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Shanice Parker is set to become the first second-generation Jillaroo.

The reminder of her mother's feat to play for the Jillaroos is there as soon as you walk through the front doors of the Parker household in Perth but 17-year-old Shanice Parker never believed she might one day follow in her footsteps.

After first playing rugby league at the age of four right through until she reached the age of 12 where girls are no longer allowed to play in boys teams, Parker has played only a handful of games of rugby league in the past five years, instead getting her footy fix playing rugby union.

But the first Women's State Affiliates Championships in Darwin in June this year gave passionate rugby league girls from Western Australia, Victoria and the Northern Territory a chance not only to play but to impress Jillaroos coach Steve Folkes.

Folkes viewed footage from the Darwin tournament to see what talent was out there, and when the WA girls won their three games by a combined score of 120-14 he extended an invitation to both Parker and Port Hedland's Ilaisaane Finau to join the Jillaroos training camp on the Gold Coast in November.

If Parker is selected to play for the Jillaroos at either the Dick Smith NRL Auckland Nines or the Anzac Test against the Kiwi Ferns she will create history as the first second-generation Jillaroo and said she had no thought that Australian selectors were even watching.

"I was a bit overwhelmed and a bit shocked," Parker said of selection for the 25-player training squad. "I did not think that [they were watching].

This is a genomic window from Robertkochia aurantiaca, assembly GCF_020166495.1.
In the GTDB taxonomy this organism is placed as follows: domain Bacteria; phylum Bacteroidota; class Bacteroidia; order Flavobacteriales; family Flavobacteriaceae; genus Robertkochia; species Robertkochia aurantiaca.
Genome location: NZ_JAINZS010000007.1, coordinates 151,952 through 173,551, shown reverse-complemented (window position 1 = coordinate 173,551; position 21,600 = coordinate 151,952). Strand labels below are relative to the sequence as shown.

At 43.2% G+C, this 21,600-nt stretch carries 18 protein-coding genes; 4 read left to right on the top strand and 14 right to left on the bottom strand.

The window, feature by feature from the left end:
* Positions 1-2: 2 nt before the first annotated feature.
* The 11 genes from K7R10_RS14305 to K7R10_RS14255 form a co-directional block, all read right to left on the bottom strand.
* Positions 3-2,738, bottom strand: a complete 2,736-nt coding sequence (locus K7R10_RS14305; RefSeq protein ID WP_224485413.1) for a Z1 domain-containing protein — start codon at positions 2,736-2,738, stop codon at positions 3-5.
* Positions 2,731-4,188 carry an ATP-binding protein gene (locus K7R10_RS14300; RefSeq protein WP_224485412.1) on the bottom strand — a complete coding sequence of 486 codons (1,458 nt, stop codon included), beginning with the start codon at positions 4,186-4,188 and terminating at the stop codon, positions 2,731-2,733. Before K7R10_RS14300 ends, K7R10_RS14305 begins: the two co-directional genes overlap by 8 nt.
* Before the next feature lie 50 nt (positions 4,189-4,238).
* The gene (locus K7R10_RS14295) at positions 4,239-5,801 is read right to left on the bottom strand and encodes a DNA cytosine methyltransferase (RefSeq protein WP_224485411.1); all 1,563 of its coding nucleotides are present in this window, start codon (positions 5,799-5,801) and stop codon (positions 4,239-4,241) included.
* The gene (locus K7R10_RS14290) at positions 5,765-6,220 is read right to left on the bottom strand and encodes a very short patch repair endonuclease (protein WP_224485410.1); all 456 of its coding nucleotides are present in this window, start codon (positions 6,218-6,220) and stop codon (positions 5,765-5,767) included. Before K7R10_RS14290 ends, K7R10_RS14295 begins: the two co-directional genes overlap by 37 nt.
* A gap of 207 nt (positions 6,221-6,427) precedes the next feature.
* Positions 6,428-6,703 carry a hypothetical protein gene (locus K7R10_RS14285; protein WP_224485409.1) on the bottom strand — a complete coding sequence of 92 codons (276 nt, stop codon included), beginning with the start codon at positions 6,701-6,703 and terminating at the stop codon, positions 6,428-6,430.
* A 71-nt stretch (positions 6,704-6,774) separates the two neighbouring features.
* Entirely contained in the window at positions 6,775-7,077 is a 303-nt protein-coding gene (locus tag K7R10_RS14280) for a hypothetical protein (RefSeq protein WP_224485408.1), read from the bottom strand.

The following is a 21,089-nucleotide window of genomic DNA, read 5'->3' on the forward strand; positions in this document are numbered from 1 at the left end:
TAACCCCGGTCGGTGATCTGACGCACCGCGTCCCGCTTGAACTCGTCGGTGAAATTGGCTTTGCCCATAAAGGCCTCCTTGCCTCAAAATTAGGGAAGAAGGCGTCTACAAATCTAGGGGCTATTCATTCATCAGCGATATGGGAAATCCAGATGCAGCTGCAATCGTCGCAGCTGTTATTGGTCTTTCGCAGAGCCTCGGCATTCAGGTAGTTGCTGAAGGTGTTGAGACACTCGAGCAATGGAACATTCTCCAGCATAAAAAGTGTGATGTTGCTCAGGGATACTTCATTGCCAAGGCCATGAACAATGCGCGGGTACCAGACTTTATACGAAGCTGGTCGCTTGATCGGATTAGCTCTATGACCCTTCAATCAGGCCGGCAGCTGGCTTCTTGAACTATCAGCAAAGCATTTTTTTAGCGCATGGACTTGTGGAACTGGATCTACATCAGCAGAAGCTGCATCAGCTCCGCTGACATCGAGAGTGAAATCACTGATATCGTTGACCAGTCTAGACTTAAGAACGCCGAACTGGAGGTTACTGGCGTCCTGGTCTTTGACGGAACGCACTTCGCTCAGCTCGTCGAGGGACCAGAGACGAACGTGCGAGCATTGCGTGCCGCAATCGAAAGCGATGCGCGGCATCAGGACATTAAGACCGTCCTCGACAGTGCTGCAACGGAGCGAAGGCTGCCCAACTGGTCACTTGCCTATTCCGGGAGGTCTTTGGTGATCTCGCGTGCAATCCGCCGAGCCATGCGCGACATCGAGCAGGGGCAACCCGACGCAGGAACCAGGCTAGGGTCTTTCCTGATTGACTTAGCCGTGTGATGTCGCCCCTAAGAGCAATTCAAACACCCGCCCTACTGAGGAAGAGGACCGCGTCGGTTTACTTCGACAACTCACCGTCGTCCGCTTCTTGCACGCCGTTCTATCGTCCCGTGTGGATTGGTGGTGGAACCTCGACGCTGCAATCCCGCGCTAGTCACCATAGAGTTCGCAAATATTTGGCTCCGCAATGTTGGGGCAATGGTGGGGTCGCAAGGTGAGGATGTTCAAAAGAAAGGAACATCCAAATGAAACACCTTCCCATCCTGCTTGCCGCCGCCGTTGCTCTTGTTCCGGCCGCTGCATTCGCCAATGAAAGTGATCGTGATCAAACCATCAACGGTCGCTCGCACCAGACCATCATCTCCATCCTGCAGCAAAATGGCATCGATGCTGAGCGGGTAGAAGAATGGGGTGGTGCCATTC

"League's not very popular in WA but it's growing. When we went over to the Affiliated States we took it out which was quite shocking for most of us. For half the girls it was their first time playing league, transitioning over from union.

"My mum was with the Jillaroos when she toured England in 2000 and I think I was like two years old and since then rugby has been my life.

"[Mum] hasn't really told me too much other than that she had the best experience she's ever had in her life. She's even got her jersey hanging up when you walk through the door."

Rugby league connections are also strong in the Finau family with her younger brother William a member of the Australian under-15s team and recently signing a contract with Cronulla.

Ilaisaane started playing in a women's under-18s competition in the Pilbara from 12 years of age and said there is an abundance of rich talent in Western Australia just waiting to be discovered.

"I want WA to grow in rugby league," said Finau, who idolises Jillaroos captain Steph Hancock. "If you go there and see how much talent there is there, it's unbelievable and we never get seen.

"We're just lucky that we got picked from the Darwin comp to come and check it out because there are a lot more girls better than us in WA. They just don't get seen."

Rugby league internationals based in Western Australia a rare to say the least.

Rodney Howe and Julian O'Neill were both selected from the Western Reds to play for the Australian Super League team in 1997 while the likes of Billy Smith and Sam McKendry are two of a rare breed of Test reps who were born in WA. 

As for her West Australian teammate, Finau had some words of warning for the Kiwi Ferns if Parker is selected to play in the three-match series at the Nines tournament.

"She's like Usain Bolt; give her the ball and she's gone!"

Acknowledgement of Country

National Rugby League respects and honours the Traditional Custodians of the land and pay our respects to their Elders past, present and future. We acknowledge the stories, traditions and living cultures of Aboriginal and Torres Strait Islander peoples on the lands we meet, gather and play on.

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